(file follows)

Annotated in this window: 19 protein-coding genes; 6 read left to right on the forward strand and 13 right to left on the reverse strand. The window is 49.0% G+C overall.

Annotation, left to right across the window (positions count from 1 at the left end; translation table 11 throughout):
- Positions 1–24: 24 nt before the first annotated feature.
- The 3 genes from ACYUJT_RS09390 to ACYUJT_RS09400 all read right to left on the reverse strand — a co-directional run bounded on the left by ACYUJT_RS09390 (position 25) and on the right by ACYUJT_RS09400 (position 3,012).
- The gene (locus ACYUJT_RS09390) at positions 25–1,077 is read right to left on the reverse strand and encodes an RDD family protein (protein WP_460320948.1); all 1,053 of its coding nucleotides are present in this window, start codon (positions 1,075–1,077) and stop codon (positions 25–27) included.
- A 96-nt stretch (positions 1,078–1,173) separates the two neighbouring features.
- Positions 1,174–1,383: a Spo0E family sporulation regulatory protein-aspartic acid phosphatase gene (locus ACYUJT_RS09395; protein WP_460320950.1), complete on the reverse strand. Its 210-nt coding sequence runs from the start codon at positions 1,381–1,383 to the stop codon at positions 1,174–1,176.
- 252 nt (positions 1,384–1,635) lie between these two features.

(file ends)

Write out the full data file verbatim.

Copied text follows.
Annotated in this window: 19 protein-coding genes; 6 read left to right on the forward strand and 13 right to left on the reverse strand. The window is 49.0% G+C overall.

Annotation, left to right across the window (positions count from 1 at the left end; translation table 11 throughout):
- Positions 1–24: 24 nt before the first annotated feature.
- The 3 genes from ACYUJT_RS09390 to ACYUJT_RS09400 all read right to left on the reverse strand — a co-directional run bounded on the left by ACYUJT_RS09390 (position 25) and on the right by ACYUJT_RS09400 (position 3,012).
- The gene (locus ACYUJT_RS09390) at positions 25–1,077 is read right to left on the reverse strand and encodes an RDD family protein (protein WP_460320948.1); all 1,053 of its coding nucleotides are present in this window, start codon (positions 1,075–1,077) and stop codon (positions 25–27) included.
- A 96-nt stretch (positions 1,078–1,173) separates the two neighbouring features.
- Positions 1,174–1,383: a Spo0E family sporulation regulatory protein-aspartic acid phosphatase gene (locus ACYUJT_RS09395; protein WP_460320950.1), complete on the reverse strand. Its 210-nt coding sequence runs from the start codon at positions 1,381–1,383 to the stop codon at positions 1,174–1,176.
- 252 nt (positions 1,384–1,635) lie between these two features.